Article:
I am a giddy fangirl. Boy howdy, did I have fun last week in Choteau, Montana. I'll have even more fun if I get an answer to a fan letter I left with Rose at the Elk Country Grill.
Word of explanation - Choteau, Montana, is a small town (1,788 inhabitants) on Highway 287, which roughly parallels the Rocky Mountain Front Range. The view is simply not to be believed, except there it is and I love it. We were on our way to visit son Jeremy on the border and stopped for lunch in Choteau at the Elk Country Grill.
Whenever possible, which is nearly always, I avoid chain restaurants when I travel, or anywhere else, for that matter. The Elk Country Grill fit the bill - no atmosphere, old chairs and tables, handmade quilts lining the walls, and an elk bugling call that lets the servers know when the food is ready in the kitchen. How great is that? The service was fast, and the roast-beefy-potatoey soup definitely did not come out of a can. Rose gets my vote as a superlative maker of pies. Her crust was as good as mine, and mine is quite good. (No, I have never served Humble Pie. Can you tell?)
Anyway, I was chatting with Rose at the register and happened to mention that I like driving through Choteau because it was the home of A.B. Guthrie, probably my favorite writer of the West. He's well-known for The Way West (Pulitzer liked it to the tune of a prize), The Big Sky, The Last Valley, These Thousand Hills, and my personal favorite, ARFIVE. ARFIVE is a brand, and it's the story of the ranching settlement of Montana. I've been known to open the book to favorite passages and read them aloud to an appreciative audience (moi).
I expressed my admiration of AB Guthrie to Rose, and she said, "His daughter Helen comes in here quite often, and she loves to talke about her dad."
Oh gosh, I was so excited. Rose said that Helen was out of town right now, but expected back soon. I said I was going to be back through Choteau in October, on my way to a booksigning in Cardston, Alberta. Would Rose mind if I wrote Helen Guthrie a letter and left it at the Elk Country Grill for Helen, when she returned?
Rose didn't mind a bit. During my visit with Jeremy, I composed a letter to Helen Guthrie, telling her when I would be through Choteau again, and asking if I could take her out to dinner and listen to some Bud Guthrie stories. I left the letter with Rose on my way back home, and am hoping I hear from Helen Guthrie, who (according to Rose) is 78 or so and quite lively.
Oh, gee. I should be finishing Chapter 17 in The Double Cross, my New Mexico mystery, but don't you know I'm going to pull out ARFIVE and reread that section where well-seasoned rancher Mort Ewing goes to Missoula for his ward's college graduation. Such good writing.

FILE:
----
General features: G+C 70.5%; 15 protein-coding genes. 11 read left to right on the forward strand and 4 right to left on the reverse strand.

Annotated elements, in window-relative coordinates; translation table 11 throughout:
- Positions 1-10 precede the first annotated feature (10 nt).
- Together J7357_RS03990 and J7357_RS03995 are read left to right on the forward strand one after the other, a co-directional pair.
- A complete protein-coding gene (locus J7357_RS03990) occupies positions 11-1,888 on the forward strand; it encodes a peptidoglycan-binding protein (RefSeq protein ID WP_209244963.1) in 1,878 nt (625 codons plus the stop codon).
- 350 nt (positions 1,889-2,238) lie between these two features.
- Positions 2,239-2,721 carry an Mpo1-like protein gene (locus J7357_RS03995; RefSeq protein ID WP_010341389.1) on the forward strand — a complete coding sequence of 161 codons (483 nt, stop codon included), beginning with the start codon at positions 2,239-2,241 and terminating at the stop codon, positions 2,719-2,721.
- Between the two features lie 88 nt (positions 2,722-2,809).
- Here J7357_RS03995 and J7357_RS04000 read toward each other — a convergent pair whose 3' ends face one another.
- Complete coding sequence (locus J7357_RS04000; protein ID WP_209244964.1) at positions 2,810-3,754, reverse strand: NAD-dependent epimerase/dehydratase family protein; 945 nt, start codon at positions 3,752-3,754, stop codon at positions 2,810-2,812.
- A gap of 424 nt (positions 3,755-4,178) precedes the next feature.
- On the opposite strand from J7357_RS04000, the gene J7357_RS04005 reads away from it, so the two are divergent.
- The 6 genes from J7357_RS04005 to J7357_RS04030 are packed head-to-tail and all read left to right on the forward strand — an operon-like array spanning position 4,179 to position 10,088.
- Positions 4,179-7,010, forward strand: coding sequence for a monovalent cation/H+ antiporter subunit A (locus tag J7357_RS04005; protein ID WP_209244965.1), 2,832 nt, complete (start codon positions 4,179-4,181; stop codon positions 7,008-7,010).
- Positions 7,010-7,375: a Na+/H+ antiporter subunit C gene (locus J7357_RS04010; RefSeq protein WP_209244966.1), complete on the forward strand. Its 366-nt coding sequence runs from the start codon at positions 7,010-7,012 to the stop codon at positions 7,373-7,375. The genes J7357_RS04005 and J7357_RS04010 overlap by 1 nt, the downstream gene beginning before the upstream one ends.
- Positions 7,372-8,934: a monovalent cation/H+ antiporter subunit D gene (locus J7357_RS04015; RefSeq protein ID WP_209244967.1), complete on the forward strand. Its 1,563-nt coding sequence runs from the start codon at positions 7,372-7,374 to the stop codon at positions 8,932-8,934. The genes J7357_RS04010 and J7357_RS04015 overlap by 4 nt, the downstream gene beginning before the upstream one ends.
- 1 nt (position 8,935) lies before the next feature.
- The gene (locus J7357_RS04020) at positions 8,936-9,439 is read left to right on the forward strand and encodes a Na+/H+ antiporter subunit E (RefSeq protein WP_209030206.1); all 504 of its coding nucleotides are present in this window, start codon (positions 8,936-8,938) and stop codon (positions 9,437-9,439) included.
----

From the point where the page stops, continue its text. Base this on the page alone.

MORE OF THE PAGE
Canada was fun, too, for lots of reasons. One reason was that I got to meet Lane Cook, mighty hunter/rancher/Subway owner, in Waterton Park. He's a compact, handsome fellow with killer dimples, and apparently a very good team roper. Lane and his wife and young daughters live on a ranch near Cardston with his parents.
Last spring, the elder Cook was in the chicken house when he heard a sound overhead in a crawlspace. Varmints can accumulate in sheltered places during an Alberta winter, and he wondered what was passing through the Cook ranch and decided to stay awhile. He would have whistled up the family dogs, but they were nowhere in sight. He pulled up the trapdoor and found himself staring at a highly irritated, too-close-for-comfort mountain lion. No joke.
I asked Lane just how close that lion was to his father and Lane said, "Dad told me, 'I could smell his breath and count all his teeth.'"
The way Lane tells it, his father didn't know he could run that fast. He shouted to Lane to get his gun, and Lane shot the cougar. Shaken, the two ranchers started looking for their dogs. They found one of them in that crawlspace over the chicken house, where the mountain lion had been trying to bury it and save it for a late night snack. The other dog, merely a pup, had managed to squeeze himself through the cat flap and was cowering inside the house. He's probably still inside the house.
Lane skinned the mountain lion, went through a mound of paperwork, and is having the pelt turned into a rug. Jeremy knows the Cooks really well. He asked Lane if his daughter, who usually carries a BB gun when she goes to feed her own animals, had her firepower "upgraded." Lane just grinned. "I gave her a 22."
Tough people. Most folks never get that close to a mountain lion and live to joke about it.
I know the most interesting people. I plan to use that story in the book I'm working on right now.
P.S. My very first Signet Regency, Summer Campaign, is now out on ebook. I've seen the ARCs (advanced readers copies) for My Loving Vigil Keeping. You'd think it was my first novel, with all the thrill that gave me.